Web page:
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If I get your code correctly, your `d=6` is small enough to potentially see benefits from StaticArrays. TensorOperations as mentioned above is also worth pursuing, as you tight loop is currently allocating tons of memory (every slice `x[:,:,i]` is allocating a matrix).

I changed your code to use static arrays, the timing of `devectorized` is printed in the bottom

``````using LinearAlgebra, BenchmarkTools, StaticArrays
# De-vectorised code
function devectorised!(mu, S, A, ATranspose, R, simulationLength, u)
n = length(mu)
for i = 1:simulationLength
for j = 1:n
mu[j] = A*mu[j] + u
S[j] = A*S[j]*ATranspose + R
end
end
end

d = 6
n = 1000
simulationLength = 30
# Motion model
T = 20e-3
A = [Array(1.0I, 3, 3) T*Array(1.0I, 3, 3); zeros(3, 3) Array(1.0I, 3, 3)]
A = SMatrix{size(A)...}(A)
ATranspose = A'
u = zeros(d)
u = -0.5*(9.81)*(T^2)
u = -(9.81)*(T)
u = SVector{length(u)}(u)
# Process noise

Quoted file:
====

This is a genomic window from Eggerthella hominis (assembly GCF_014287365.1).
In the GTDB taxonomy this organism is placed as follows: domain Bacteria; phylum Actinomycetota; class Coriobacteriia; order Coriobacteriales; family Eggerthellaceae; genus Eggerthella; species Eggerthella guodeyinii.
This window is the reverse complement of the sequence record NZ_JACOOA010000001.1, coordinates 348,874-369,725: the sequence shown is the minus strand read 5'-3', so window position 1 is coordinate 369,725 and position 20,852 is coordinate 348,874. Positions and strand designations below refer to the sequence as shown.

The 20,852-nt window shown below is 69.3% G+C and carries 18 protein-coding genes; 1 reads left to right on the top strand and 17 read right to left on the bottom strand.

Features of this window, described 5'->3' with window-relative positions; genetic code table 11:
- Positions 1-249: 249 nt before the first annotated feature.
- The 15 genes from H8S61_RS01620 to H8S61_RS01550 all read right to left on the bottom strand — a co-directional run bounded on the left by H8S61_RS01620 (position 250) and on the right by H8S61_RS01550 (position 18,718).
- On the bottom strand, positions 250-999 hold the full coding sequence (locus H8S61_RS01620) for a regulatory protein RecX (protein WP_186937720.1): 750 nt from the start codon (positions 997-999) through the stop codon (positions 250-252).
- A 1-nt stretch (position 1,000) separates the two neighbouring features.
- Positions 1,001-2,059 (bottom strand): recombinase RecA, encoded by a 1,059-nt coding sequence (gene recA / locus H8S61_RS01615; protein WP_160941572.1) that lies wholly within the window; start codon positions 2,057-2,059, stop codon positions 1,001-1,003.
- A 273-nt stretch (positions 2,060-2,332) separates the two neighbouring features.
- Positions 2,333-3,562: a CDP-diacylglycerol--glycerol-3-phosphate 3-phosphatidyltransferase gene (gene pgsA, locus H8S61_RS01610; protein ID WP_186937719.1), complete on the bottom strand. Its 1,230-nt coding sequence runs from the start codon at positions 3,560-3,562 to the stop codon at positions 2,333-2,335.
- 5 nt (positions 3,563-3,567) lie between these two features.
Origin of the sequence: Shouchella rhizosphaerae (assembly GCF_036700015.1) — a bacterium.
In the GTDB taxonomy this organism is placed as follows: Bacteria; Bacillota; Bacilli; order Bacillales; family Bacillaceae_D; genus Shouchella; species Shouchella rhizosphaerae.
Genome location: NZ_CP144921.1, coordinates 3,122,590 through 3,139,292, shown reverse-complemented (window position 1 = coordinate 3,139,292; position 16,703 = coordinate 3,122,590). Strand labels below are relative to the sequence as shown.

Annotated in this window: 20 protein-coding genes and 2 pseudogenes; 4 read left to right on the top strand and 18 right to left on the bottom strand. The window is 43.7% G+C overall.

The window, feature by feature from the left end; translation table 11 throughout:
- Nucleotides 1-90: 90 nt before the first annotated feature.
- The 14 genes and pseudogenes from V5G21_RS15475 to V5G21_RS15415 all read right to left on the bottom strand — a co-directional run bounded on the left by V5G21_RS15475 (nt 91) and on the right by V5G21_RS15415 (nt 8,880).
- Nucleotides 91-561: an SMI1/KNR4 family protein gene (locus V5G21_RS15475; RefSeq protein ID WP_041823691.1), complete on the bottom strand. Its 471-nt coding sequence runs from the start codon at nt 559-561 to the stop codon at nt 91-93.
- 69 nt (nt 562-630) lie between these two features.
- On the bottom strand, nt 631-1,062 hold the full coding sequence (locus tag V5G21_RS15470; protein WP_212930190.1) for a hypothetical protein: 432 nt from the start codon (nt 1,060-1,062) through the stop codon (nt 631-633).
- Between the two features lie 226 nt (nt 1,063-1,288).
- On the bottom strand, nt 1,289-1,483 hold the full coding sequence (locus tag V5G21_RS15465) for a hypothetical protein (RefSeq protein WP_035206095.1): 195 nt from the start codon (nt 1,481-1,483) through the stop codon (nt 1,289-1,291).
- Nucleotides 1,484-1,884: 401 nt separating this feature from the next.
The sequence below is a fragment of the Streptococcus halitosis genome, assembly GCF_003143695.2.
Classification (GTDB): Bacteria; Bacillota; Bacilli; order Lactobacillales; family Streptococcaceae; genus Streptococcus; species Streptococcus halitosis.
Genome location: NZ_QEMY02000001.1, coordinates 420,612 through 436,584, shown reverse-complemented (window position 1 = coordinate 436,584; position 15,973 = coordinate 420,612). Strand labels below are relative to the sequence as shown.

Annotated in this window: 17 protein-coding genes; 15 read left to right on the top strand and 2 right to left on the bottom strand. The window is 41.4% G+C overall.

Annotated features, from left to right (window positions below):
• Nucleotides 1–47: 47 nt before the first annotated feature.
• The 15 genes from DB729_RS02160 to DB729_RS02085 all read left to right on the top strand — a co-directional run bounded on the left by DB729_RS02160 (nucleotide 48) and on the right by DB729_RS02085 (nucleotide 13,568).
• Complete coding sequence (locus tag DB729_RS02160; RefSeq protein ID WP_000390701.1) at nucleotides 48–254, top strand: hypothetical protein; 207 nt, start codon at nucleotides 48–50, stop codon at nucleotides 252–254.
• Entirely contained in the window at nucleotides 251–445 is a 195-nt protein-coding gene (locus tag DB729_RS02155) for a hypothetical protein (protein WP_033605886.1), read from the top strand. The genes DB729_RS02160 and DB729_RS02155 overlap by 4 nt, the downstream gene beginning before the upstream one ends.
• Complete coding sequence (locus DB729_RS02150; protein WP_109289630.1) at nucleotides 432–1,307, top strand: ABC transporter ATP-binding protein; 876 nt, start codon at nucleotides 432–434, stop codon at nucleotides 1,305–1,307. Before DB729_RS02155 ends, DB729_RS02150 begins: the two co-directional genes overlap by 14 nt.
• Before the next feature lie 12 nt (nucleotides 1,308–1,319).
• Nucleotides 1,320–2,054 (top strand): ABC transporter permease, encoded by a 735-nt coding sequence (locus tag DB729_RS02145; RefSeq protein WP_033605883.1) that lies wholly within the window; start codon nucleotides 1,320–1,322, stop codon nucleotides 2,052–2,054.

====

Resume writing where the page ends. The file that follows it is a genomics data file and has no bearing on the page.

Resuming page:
R = 4*I
# Time the functions
mu = [@SVector rand(d) for _ in 1:n]
S = [@SMatrix rand(d, d) for _ in 1:n]
nu = copy(mu)
P = copy(S)
@btime devectorised!(mu, S, A, ATranspose, R, simulationLength, u)
@btime (nuUpdated, PUpdated) = vectorised(nu, P, A, ATranspose, R, simulationLength)
maximumMeanError = maximum(abs.(mu[:] - nuUpdated[:]))
maximumCovarianceError = maximum(abs.(S[:] - PUpdated[:]))
println("The maximum mean error is ", maximumMeanError)
println("The maximum covariance error is ", maximumCovarianceError)

# Before 42.852 ms (254670 allocations: 53.78 MiB)
# After 2.023 ms (0 allocations: 0 bytes)
# Vectorized  13.915 ms (965 allocations: 44.31 MiB)
``````

One big problem with your code was that the variable `u` was global, I added it as an argument. I changed all arrays to static versions and I changed `R` to the `I::UniformScaling`

3 Likes

This is a huge improvement, thank you for the help.

1 Like

A while ago I asked a similar question, which you might find a useful read:

By the way, in recent versions of julia, this can be written

``````Matrix([I(3) T*I(3); 0I I])
# alternatively
diagm(ones(6)) + diagm(T=>4ones(3))
I(6) + diagm(3=>4ones(3))
``````
2 Likes

Apologies to enter this thread with another topic. I have a problem which might be close to this one.
I’d like to kindly ask if anyone has experienced or could look into it. It is performance of loops with larger matrices and multiplication. For loop in function and multiplication of larger matrices, slow speed in parallel